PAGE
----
Friday, March 8, 2019

Charles Owen Rogers and Alice Maud Pettingell


1940 Photo Charles Owen Rogers (1864-1941) son of Charles Proctor Rogers (1838-1926) and Cynthia Cheney (1844-1933) and his wife Alice Maud Pettingell (1872) daughter of Henry Rogers Pentingell and Lizzie Ordway.



Wednesday, March 6, 2019

Hot Tidbit: The Sting Operation of Pierce, Colby, Sargent, & Fitts that Ended 17 Year Reign of Newburyport’s “Firebug Choate”


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Newburyport had an infamous arsonist whose flair for fire blazing brought pyromania to a whole new level.  The incendiary, Leonard Choate, aka “Firebug Choate” burned over 150 homes, barns, and buildings.  He orchestrated each inferno carefully and spared nothing sacred. The houses of worship and family properties were among his hottest hits. He stayed off the suspect list for seventeen-years until Mayor Nathaniel Pierce and Newburyport Herald Editor E L Colby executed a sting operation to end his fiery reign.  When authorities bagged the bug the word spread like wildfire, but the story behind his capture is the true scorcher!
What prompted Choate’s mania for fire starting still remains a mystery. It was rumored that he “laughed with a horrid glee” when the fire bells rang and “leaped from rafter to rafter.”  His wife confessed to officials he was overly excited and humored by the tragic blazes and often commented with such statements as: “Don’t they wish they knew who was doing all this”?  or “I wonder if they will ever catch the rascal.”
Leonard Choate (1835-1914) was the son of True Burnham Choate and Mary Pillsbury, both respectable, prominent members in the community. The Choate family were known for ship building, civil leadership, and charitable causes.  Leonard grew up on 3 Oakland Street and when he married he moved to Tying Street with his wife Emmeline Cook and fathered four children.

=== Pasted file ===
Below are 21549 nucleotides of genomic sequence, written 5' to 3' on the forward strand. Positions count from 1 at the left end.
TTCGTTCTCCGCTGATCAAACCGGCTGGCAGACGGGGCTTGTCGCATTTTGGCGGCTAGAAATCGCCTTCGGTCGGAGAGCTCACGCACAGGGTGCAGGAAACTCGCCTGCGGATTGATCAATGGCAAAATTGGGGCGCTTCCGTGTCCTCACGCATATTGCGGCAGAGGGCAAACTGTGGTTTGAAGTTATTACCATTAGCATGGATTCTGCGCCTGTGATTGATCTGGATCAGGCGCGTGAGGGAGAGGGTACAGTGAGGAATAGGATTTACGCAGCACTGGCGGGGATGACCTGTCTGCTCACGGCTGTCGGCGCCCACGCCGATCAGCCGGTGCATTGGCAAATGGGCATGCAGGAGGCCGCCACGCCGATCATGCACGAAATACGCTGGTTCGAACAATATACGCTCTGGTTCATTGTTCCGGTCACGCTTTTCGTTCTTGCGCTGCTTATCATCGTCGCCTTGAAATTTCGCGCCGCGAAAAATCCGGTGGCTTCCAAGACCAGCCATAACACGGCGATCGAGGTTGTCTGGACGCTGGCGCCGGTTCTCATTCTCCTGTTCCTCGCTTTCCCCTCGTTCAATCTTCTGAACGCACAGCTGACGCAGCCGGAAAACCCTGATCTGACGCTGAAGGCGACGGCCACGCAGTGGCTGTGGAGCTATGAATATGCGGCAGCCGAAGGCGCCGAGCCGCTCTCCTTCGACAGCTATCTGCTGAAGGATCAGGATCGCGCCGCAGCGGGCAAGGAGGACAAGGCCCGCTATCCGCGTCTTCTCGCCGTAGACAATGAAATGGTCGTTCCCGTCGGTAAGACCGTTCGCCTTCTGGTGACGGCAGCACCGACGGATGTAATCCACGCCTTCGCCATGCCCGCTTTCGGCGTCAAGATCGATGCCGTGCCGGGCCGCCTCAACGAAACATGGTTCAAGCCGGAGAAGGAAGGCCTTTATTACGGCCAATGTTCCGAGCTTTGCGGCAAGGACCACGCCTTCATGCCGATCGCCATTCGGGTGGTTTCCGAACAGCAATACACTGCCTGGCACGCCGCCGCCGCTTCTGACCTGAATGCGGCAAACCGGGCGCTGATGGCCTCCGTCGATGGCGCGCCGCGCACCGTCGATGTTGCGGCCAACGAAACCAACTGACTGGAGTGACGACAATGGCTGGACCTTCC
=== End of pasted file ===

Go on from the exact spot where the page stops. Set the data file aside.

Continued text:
True Burnham Choate was son of Benjamin Choate (1770 – 1856) and Janne True (1774 – 1854). Mary Pillsbury was the daughter of Stephen Pillsbury and Sally Moody. Benjamin Choate was son of Simeon Choate and Ruth Thompson. Another cousin, Ebenezer Chaote (1748-1801) son of Ebenezer Choate and Elizabeth Greenleaf married Anna Pillsbury (1760-1904), daughter of Enoch Pillsbury and Apphia Currier. (More Genealogy listed after story)
Leonard was a Private in Company A of the Cushing Guards, Massachusetts 8th Regiment and served garrison duty at Fort Parke, Roanoke Island, North Carolina from December 4, 1862 to July 12, 1863. He was discharged on August 7th, 1863. Read More on Choate family members serving in the American Civil War Newburyport and the Civil War  by William Hallett and The City of Newburyport in the Civil War from 1861 to 1865: With the Individual Records of the Soldiers and Sailors who Served to Its Credit, Also the War Records of Many Natives and Residents of the City, Credited to Other Places by George William Creasey.